Is New Black Panther panic the right's answer to militia panic on the left?

by Dave Weigel

Jesse Walker, keying off my argument about Fox News and the Panthers, thinks that's the case.

The New Black Panther Party plays the same role for the right that Hutaree-style militants play for the left: They're a tiny, uninfluential group whose importance is magnified to keep the base excited. Left and right wind up worrying more about each other than they care about the institutions that actually govern the country. It's great if your goal is maintaining movement identity, but not if you're more interested in changing policy than collecting scalps.

I like this comparison and think it's 99% true. The 1% where it's not true -- the left gets attention when warning about militia dangers because of Oklahoma City. Unfair, probably, but militia members who mean well know how damaging the legacy of Timothy McVeigh has been. The left knows this, and that's why you see a rush to paint conservatives with the "militia" brush -- Americans hear it and think "like those terrorists who blew up the Murrah building!" By contrast, the fringe New Black Panthers are more silly than violent. The only "violence" I can think of them being involved came when they stupidly charged into volatile situations in racial hotspots, in order to get media attention. But I can't think of anyone who's charged them with violence.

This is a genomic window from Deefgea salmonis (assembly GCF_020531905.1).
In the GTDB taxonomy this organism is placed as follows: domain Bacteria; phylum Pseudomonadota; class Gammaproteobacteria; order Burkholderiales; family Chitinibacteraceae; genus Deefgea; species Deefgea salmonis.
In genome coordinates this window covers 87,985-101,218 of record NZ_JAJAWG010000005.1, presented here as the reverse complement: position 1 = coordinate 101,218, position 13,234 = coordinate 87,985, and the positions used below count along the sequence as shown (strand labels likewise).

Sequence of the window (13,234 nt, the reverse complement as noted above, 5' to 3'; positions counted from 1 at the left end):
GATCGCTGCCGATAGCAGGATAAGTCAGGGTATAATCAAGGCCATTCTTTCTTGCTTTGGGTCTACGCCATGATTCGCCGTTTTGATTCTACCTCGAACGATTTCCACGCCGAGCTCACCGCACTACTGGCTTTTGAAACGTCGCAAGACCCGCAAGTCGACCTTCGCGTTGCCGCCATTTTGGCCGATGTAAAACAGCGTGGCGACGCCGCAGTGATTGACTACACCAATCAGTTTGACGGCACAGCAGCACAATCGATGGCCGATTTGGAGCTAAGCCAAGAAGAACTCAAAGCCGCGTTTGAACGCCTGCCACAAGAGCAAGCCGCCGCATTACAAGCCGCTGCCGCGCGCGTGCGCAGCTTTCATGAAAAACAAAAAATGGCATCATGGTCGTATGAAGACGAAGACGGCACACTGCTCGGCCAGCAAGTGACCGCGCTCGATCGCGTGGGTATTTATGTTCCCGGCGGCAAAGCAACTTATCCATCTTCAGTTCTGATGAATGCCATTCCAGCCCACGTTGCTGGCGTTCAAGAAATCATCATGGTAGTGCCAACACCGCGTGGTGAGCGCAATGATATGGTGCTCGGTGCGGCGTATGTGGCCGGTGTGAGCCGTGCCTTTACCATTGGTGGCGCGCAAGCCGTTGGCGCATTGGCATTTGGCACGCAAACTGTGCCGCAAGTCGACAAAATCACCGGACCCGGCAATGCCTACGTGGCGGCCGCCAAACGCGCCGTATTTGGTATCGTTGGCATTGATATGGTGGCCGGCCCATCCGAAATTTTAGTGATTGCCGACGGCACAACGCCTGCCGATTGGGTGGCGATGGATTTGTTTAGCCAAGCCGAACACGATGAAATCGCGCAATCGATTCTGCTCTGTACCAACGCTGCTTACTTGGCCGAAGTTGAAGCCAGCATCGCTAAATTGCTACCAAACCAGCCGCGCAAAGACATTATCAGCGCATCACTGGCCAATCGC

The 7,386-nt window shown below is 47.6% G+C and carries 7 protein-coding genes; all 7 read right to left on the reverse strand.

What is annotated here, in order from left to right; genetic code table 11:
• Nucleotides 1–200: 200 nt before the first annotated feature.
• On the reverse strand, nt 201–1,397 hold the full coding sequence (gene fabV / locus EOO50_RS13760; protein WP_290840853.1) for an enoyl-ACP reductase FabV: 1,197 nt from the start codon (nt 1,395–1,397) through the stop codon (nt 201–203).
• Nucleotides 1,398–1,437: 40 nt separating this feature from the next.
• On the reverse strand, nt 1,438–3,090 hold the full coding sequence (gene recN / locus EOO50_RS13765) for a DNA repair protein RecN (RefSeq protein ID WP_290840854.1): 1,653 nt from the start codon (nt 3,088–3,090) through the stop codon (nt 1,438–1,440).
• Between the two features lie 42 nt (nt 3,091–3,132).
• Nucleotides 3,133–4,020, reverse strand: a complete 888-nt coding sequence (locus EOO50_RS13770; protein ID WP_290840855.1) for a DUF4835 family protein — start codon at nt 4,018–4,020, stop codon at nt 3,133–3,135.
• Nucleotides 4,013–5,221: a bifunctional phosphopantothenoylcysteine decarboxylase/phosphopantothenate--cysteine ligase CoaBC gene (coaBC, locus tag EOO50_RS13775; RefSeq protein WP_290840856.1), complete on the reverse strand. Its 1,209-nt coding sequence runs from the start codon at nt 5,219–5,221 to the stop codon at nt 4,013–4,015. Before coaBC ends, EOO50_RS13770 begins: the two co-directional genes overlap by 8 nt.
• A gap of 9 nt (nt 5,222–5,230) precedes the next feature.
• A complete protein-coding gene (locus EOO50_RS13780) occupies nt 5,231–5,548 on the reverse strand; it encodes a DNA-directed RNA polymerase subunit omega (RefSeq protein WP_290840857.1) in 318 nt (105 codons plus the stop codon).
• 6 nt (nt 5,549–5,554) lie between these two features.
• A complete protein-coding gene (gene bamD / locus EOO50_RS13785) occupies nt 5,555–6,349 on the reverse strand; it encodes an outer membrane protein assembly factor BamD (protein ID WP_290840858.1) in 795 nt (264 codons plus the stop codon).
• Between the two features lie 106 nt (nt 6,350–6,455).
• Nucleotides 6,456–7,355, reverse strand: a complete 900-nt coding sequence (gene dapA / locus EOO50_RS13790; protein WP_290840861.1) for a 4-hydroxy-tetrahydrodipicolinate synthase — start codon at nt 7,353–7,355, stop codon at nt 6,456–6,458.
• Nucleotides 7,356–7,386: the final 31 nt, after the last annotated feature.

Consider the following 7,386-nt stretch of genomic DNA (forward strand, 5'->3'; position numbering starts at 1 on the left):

That's not to defend the Panthers. It's just to point out the ridiculousness of this story. The Hutaree cult didn't pose a threat to anyone. These idiots don't pose a threat to anyone. It's easy, and lazy, to see a 30-second clip of scary guys in military garb and yell "Open-shut case! Voter intimidation! We have video!" But when you stop and realize that 1) no one has claimed the NBPP stopped them from voting, 2) the Philadelphia precinct was the only one where this tiny group pulled this stunt, and 3) they're about as threatening as any other group of racist newsletter editors, you realize the game being played.